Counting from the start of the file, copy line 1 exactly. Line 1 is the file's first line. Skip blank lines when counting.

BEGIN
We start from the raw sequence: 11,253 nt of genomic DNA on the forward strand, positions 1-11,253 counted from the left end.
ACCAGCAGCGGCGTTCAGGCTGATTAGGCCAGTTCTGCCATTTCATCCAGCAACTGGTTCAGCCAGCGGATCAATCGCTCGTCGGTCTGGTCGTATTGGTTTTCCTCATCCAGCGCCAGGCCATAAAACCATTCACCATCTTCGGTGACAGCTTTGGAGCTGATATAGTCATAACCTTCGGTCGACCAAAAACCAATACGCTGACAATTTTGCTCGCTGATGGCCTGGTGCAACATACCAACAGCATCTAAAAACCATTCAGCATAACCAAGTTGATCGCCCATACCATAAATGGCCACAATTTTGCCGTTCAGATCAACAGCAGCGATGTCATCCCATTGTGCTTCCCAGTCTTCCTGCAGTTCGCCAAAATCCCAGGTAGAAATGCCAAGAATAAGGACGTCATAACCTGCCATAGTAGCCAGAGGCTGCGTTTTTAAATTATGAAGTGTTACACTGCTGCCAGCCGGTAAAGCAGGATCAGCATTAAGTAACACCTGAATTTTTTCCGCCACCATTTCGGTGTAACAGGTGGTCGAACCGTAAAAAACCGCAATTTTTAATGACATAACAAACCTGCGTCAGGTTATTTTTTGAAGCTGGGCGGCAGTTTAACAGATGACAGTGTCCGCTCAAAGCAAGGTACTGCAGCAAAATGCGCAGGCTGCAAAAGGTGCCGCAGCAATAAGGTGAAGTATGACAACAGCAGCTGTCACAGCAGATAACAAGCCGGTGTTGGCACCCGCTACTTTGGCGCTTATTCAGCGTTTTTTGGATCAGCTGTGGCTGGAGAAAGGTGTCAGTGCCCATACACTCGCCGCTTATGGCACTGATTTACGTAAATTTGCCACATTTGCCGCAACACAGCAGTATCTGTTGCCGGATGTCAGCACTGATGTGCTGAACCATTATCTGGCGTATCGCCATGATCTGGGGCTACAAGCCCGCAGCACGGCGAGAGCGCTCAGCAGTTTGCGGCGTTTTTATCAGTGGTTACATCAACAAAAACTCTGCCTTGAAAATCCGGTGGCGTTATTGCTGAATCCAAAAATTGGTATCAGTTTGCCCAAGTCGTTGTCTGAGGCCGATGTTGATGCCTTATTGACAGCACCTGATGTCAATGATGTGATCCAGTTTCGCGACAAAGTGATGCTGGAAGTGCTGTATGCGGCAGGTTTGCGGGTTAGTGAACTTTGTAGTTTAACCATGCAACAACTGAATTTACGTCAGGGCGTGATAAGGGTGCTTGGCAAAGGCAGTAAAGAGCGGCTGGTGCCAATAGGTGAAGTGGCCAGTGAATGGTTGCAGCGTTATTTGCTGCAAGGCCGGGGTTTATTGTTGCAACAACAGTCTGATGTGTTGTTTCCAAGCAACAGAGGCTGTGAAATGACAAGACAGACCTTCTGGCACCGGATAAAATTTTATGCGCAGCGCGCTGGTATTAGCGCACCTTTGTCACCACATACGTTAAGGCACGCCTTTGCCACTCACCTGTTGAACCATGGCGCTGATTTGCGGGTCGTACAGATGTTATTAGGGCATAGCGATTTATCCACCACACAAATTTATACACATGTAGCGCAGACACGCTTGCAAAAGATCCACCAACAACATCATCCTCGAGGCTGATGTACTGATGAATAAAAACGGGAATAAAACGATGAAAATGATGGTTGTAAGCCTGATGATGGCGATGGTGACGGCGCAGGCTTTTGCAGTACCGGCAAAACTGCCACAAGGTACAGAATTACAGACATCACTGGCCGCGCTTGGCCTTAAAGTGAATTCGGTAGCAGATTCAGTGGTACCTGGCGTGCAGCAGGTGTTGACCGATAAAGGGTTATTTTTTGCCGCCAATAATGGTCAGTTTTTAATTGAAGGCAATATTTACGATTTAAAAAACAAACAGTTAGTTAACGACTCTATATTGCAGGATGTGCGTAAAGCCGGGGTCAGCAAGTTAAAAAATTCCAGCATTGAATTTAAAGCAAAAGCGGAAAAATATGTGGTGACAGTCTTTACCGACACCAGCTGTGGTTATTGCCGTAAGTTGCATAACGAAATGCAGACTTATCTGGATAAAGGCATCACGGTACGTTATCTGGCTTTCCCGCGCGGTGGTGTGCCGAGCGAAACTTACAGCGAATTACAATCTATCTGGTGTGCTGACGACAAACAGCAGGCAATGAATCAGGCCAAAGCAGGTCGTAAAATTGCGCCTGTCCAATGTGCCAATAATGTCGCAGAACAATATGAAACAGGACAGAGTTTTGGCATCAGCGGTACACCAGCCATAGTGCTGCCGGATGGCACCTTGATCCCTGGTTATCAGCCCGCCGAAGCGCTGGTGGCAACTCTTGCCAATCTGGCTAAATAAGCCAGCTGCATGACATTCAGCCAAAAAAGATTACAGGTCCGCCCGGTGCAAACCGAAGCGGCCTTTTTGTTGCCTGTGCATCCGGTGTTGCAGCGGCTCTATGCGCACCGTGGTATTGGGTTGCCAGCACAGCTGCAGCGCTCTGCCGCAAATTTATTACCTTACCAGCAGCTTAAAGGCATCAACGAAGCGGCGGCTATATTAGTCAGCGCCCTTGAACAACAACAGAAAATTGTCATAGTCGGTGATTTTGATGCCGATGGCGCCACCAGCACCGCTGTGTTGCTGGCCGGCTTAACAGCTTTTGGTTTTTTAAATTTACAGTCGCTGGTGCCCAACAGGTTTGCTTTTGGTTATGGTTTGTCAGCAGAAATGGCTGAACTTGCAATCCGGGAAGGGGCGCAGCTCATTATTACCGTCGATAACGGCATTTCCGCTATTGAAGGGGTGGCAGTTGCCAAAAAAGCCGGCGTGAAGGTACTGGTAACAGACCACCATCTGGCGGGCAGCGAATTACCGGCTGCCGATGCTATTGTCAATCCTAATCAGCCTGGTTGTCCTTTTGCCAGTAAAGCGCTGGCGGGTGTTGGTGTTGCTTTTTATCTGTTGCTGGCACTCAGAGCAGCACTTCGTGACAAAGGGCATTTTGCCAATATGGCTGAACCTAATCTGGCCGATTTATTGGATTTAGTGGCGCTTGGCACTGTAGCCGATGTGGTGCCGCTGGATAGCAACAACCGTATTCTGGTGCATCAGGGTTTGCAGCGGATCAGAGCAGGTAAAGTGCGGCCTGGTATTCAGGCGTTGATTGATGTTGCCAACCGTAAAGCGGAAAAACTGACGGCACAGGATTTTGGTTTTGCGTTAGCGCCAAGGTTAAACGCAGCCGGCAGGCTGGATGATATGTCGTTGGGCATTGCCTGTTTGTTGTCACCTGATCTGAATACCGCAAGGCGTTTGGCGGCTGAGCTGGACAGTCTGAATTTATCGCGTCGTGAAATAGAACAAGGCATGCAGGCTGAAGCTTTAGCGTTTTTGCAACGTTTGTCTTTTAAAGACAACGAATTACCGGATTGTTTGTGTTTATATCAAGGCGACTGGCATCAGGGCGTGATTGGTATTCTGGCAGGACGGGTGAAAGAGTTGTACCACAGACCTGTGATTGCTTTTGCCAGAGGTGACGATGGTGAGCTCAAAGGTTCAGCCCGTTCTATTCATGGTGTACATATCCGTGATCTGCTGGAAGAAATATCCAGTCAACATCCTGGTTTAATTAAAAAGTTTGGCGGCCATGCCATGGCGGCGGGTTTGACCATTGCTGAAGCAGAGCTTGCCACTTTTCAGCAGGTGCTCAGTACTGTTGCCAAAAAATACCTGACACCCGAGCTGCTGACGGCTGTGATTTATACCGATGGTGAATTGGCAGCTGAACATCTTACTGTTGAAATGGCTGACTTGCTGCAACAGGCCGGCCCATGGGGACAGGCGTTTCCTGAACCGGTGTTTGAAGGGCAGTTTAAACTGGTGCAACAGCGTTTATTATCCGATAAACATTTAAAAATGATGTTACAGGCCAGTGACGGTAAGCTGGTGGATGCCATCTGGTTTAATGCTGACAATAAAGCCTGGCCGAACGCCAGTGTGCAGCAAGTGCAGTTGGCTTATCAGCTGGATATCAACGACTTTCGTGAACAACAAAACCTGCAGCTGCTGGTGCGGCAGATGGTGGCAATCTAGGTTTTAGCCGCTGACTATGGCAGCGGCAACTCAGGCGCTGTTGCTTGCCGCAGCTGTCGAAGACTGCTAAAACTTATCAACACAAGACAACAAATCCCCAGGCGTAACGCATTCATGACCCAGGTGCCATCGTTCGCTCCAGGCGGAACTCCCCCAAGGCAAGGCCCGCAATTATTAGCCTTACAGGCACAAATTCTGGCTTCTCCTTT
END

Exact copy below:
We start from the raw sequence: 11,253 nt of genomic DNA on the forward strand, positions 1-11,253 counted from the left end.